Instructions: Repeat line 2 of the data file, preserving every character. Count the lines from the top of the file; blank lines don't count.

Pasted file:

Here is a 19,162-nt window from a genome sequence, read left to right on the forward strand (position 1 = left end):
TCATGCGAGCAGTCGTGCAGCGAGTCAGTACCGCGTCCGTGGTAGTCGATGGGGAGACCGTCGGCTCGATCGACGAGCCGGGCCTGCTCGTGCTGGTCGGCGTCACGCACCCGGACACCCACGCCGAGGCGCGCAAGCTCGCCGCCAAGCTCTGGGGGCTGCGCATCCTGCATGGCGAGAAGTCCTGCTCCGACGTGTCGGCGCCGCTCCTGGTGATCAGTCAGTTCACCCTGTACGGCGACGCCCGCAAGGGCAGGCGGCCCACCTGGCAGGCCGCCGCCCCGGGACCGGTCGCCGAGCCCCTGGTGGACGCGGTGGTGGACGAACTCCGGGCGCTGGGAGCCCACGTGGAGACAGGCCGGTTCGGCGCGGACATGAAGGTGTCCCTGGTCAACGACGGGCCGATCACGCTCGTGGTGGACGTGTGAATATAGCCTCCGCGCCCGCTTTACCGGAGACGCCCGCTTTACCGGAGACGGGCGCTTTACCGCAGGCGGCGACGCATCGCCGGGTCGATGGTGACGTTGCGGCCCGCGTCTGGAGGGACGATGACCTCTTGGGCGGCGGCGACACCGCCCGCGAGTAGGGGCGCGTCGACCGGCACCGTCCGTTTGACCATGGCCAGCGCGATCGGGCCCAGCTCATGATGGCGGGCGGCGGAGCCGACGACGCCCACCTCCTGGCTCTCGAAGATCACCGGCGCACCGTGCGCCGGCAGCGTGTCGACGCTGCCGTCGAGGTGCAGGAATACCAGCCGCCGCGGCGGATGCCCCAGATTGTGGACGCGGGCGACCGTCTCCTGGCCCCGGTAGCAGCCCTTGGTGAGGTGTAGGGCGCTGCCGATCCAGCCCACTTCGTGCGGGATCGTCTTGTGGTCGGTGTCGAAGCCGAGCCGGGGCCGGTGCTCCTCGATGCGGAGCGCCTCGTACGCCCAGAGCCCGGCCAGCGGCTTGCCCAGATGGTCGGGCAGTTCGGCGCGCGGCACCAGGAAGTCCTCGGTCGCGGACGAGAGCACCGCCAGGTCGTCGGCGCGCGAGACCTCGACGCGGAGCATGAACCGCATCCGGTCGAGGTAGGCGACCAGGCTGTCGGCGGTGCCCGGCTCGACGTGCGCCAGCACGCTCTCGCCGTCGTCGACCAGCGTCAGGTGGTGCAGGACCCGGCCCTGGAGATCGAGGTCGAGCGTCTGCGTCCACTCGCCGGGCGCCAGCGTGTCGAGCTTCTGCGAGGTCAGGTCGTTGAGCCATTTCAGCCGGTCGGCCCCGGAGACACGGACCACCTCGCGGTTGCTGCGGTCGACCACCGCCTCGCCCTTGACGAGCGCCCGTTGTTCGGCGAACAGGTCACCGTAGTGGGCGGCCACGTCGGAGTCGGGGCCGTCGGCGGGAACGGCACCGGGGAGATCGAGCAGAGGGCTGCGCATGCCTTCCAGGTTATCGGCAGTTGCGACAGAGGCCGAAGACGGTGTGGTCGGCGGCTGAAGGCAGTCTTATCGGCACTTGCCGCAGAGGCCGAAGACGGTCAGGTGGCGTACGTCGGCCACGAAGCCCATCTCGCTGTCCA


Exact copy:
TCATGCGAGCAGTCGTGCAGCGAGTCAGTACCGCGTCCGTGGTAGTCGATGGGGAGACCGTCGGCTCGATCGACGAGCCGGGCCTGCTCGTGCTGGTCGGCGTCACGCACCCGGACACCCACGCCGAGGCGCGCAAGCTCGCCGCCAAGCTCTGGGGGCTGCGCATCCTGCATGGCGAGAAGTCCTGCTCCGACGTGTCGGCGCCGCTCCTGGTGATCAGTCAGTTCACCCTGTACGGCGACGCCCGCAAGGGCAGGCGGCCCACCTGGCAGGCCGCCGCCCCGGGACCGGTCGCCGAGCCCCTGGTGGACGCGGTGGTGGACGAACTCCGGGCGCTGGGAGCCCACGTGGAGACAGGCCGGTTCGGCGCGGACATGAAGGTGTCCCTGGTCAACGACGGGCCGATCACGCTCGTGGTGGACGTGTGAATATAGCCTCCGCGCCCGCTTTACCGGAGACGCCCGCTTTACCGGAGACGGGCGCTTTACCGCAGGCGGCGACGCATCGCCGGGTCGATGGTGACGTTGCGGCCCGCGTCTGGAGGGACGATGACCTCTTGGGCGGCGGCGACACCGCCCGCGAGTAGGGGCGCGTCGACCGGCACCGTCCGTTTGACCATGGCCAGCGCGATCGGGCCCAGCTCATGATGGCGGGCGGCGGAGCCGACGACGCCCACCTCCTGGCTCTCGAAGATCACCGGCGCACCGTGCGCCGGCAGCGTGTCGACGCTGCCGTCGAGGTGCAGGAATACCAGCCGCCGCGGCGGATGCCCCAGATTGTGGACGCGGGCGACCGTCTCCTGGCCCCGGTAGCAGCCCTTGGTGAGGTGTAGGGCGCTGCCGATCCAGCCCACTTCGTGCGGGATCGTCTTGTGGTCGGTGTCGAAGCCGAGCCGGGGCCGGTGCTCCTCGATGCGGAGCGCCTCGTACGCCCAGAGCCCGGCCAGCGGCTTGCCCAGATGGTCGGGCAGTTCGGCGCGCGGCACCAGGAAGTCCTCGGTCGCGGACGAGAGCACCGCCAGGTCGTCGGCGCGCGAGACCTCGACGCGGAGCATGAACCGCATCCGGTCGAGGTAGGCGACCAGGCTGTCGGCGGTGCCCGGCTCGACGTGCGCCAGCACGCTCTCGCCGTCGTCGACCAGCGTCAGGTGGTGCAGGACCCGGCCCTGGAGATCGAGGTCGAGCGTCTGCGTCCACTCGCCGGGCGCCAGCGTGTCGAGCTTCTGCGAGGTCAGGTCGTTGAGCCATTTCAGCCGGTCGGCCCCGGAGACACGGACCACCTCGCGGTTGCTGCGGTCGACCACCGCCTCGCCCTTGACGAGCGCCCGTTGTTCGGCGAACAGGTCACCGTAGTGGGCGGCCACGTCGGAGTCGGGGCCGTCGGCGGGAACGGCACCGGGGAGATCGAGCAGAGGGCTGCGCATGCCTTCCAGGTTATCGGCAGTTGCGACAGAGGCCGAAGACGGTGTGGTCGGCGGCTGAAGGCAGTCTTATCGGCACTTGCCGCAGAGGCCGAAGACGGTCAGGTGGCGTACGTCGGCCACGAAGCCCATCTCGCTGTCCA